It's that time of year where we pause to thank teachers and reflect on who we are because of them. We are so grateful for our teachers in our schools and the hard work and efforts they put into helping their students learn.
Have you thanked a teacher? What teacher influenced your life and caused you to become better? Share about it in your own social media with #ThankATeacher
Also--many organizations recognize teachers. Check out this link for deals this week and during the year:
What is the value of a good teacher? It turns out that we have some, if partial, answers to this question. In some really interesting research, economists sought to quantify the importance of improving teacher effectiveness. They began with the assumption that improving teacher effectiveness would have positive and life-long impacts on the quality of the lives of students. Their assumption was correct. The impacts are significant beyond what we may think. Incidentally, the benefits have very little to do with any specific content knowledge. That is, the benefit of a high quality math teacher does not terminate with a student's better understanding of math. Instead the affects of a more effective teacher appear in somewhat surprising and far-reaching areas.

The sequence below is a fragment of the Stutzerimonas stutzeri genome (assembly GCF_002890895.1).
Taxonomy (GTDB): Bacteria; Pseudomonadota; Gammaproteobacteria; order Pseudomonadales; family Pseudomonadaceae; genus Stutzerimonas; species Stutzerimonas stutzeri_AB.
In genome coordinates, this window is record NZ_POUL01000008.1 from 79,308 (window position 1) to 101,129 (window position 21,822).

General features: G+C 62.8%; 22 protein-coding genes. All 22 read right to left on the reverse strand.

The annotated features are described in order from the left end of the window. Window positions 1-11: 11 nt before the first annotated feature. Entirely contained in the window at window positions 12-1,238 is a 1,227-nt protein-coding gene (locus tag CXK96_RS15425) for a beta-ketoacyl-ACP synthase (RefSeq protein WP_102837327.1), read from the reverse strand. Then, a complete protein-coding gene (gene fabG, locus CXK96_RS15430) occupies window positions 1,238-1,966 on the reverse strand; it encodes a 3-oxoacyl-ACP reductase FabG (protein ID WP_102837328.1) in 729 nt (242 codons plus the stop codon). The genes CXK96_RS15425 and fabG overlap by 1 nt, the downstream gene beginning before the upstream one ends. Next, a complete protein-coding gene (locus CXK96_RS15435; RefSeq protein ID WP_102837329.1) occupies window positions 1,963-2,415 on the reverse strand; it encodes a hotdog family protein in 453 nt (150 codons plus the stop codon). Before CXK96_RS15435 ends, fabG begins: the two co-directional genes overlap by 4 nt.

Benefits of increasing teacher effectiveness
Increased college attendance
Increased lifetime earnings
Decreased teenage birth rates
Raised socio-economic status of community
Increased retirement savings
In short, we clearly see that increasing teacher effectiveness has a tremendous impact on our economy. In real numbers, the economic benefit of a teacher who is 1 standard deviation above the median is roughly $4,600 per student. That would be $138,000 for a class of 30 (Chetty, Friedman, Rockoff, 2011). In a very real and measurable way, the benefits of a highly effective teacher last for the rest of the students' lives.